Cutting Off Ampersand To triangulate from Ampersand Mountain with a theodolite, Verplanck Colvin, wanting unobstructed lines of sight in all directions, ordered his crew to clear the summit. On Blue Mountain, they’d cut one side to the other, notching a line of thirty-odd trees not quite through, leaving them standing until another queue beside them could be dropped, and, falling, collide with the first, taking their neighbors down like dominos, and opening an avenue that gave the surveyor the view he wanted. I guess this method, tried-and-true, was used on Ampersand, trees mowed down in rows like hay. For three days after, they worked until last light, running lines, joining triangles, calculating height and distance, making wilderness look, at least on paper, finite.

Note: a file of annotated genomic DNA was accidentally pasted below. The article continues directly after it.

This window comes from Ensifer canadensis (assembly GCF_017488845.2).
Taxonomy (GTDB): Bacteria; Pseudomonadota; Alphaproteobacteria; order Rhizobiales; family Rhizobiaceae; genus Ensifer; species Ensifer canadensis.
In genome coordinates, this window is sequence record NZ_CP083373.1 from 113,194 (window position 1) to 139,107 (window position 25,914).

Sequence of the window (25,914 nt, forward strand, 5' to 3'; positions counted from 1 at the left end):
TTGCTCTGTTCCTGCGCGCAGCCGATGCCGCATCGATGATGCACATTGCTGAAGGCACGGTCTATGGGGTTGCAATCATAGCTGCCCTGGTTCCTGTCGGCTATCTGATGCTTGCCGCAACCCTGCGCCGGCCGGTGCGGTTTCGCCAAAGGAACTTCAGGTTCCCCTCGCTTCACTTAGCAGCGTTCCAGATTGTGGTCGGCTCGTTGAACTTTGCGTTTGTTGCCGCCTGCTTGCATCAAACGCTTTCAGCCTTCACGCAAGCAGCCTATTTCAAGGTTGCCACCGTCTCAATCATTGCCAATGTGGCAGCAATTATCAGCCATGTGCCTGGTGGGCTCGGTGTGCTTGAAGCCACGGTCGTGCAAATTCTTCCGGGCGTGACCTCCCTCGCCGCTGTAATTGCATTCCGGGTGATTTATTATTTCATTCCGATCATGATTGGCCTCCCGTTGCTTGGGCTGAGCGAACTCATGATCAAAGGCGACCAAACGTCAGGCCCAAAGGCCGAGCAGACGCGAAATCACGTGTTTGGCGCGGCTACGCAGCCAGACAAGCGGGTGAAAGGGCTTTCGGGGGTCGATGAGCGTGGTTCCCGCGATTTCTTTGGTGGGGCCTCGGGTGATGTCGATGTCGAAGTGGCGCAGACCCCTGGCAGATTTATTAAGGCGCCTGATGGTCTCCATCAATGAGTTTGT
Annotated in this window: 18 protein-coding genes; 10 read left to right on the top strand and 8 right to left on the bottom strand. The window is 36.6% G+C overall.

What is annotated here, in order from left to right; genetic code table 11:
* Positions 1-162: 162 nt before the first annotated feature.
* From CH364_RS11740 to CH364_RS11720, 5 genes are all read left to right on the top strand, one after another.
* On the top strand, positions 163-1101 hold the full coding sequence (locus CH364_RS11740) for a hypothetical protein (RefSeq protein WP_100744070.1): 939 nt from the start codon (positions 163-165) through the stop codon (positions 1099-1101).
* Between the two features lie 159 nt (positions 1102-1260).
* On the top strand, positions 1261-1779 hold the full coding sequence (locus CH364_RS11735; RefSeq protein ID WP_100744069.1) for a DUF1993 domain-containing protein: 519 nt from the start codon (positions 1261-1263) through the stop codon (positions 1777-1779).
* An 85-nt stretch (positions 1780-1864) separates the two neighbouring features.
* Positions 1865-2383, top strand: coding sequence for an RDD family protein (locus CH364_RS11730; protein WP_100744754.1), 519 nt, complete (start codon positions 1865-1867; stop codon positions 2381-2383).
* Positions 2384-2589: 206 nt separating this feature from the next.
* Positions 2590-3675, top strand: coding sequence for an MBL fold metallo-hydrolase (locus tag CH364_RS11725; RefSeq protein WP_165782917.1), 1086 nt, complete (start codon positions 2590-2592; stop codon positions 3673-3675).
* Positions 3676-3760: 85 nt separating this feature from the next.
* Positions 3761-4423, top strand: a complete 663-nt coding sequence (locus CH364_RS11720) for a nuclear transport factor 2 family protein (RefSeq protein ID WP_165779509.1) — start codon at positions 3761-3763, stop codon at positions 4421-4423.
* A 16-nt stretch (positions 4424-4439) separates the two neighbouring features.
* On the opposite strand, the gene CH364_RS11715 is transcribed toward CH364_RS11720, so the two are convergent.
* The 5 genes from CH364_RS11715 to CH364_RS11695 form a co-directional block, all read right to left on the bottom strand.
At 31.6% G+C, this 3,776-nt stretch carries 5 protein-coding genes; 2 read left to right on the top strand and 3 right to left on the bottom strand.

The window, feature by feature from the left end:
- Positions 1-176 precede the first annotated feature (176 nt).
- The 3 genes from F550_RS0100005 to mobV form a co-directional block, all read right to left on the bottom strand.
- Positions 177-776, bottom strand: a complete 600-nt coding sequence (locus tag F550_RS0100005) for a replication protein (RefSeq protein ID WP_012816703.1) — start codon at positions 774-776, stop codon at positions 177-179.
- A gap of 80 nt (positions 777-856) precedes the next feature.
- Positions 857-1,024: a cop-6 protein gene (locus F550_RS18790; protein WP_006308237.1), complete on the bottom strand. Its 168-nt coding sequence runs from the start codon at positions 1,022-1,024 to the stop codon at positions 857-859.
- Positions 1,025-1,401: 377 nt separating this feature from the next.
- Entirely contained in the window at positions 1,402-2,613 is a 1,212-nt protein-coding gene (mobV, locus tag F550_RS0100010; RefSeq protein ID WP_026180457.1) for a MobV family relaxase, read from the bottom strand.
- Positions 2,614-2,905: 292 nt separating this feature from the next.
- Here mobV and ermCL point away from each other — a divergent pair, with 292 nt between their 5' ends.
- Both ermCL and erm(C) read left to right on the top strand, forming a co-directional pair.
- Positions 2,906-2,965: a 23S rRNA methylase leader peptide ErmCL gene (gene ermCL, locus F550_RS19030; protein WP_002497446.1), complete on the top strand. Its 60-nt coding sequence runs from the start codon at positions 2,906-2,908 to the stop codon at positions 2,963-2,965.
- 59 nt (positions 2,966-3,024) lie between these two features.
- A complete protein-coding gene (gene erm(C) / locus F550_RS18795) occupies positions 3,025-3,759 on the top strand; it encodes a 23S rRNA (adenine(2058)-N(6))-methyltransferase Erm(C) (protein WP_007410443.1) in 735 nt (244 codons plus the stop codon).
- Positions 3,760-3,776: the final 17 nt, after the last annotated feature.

Charles Weld’s poetry has been collected in two chapbooks (Country I Would Settle In, Pudding House, 2004; and Who Cooks For You? Kattywompus Press, 2012) and has been published in many small magazines including The River, Southern Poetry Review, Blue Unicorn, Canary, Better Than Starbucks, Amethyst Review, Snakeskin etc. He has worked as an administrator in a non-profit agency that provides treatment for youth experiencing mental health challenges, and lives in upstate New York.